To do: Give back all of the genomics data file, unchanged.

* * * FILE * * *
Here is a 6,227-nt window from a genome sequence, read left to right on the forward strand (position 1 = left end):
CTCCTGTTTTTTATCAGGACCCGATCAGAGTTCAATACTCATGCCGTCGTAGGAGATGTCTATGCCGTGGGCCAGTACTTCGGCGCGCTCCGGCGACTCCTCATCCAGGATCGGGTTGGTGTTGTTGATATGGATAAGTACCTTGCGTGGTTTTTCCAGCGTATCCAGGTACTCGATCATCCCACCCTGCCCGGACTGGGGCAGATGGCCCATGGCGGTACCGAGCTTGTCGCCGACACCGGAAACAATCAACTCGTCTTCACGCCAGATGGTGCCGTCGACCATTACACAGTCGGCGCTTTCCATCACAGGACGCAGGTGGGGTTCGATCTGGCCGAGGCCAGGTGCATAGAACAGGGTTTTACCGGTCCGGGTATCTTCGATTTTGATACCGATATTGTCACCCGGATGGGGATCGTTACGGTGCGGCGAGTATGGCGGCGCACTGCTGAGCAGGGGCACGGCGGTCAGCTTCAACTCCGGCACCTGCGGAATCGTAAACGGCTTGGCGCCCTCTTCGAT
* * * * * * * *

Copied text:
Here is a 6,227-nt window from a genome sequence, read left to right on the forward strand (position 1 = left end):
CTCCTGTTTTTTATCAGGACCCGATCAGAGTTCAATACTCATGCCGTCGTAGGAGATGTCTATGCCGTGGGCCAGTACTTCGGCGCGCTCCGGCGACTCCTCATCCAGGATCGGGTTGGTGTTGTTGATATGGATAAGTACCTTGCGTGGTTTTTCCAGCGTATCCAGGTACTCGATCATCCCACCCTGCCCGGACTGGGGCAGATGGCCCATGGCGGTACCGAGCTTGTCGCCGACACCGGAAACAATCAACTCGTCTTCACGCCAGATGGTGCCGTCGACCATTACACAGTCGGCGCTTTCCATCACAGGACGCAGGTGGGGTTCGATCTGGCCGAGGCCAGGTGCATAGAACAGGGTTTTACCGGTCCGGGTATCTTCGATTTTGATACCGATATTGTCACCCGGATGGGGATCGTTACGGTGCGGCGAGTATGGCGGCGCACTGCTGAGCAGGGGCACGGCGGTCAGCTTCAACTCCGGCACCTGCGGAATCGTAAACGGCTTGGCGCCCTCTTCGAT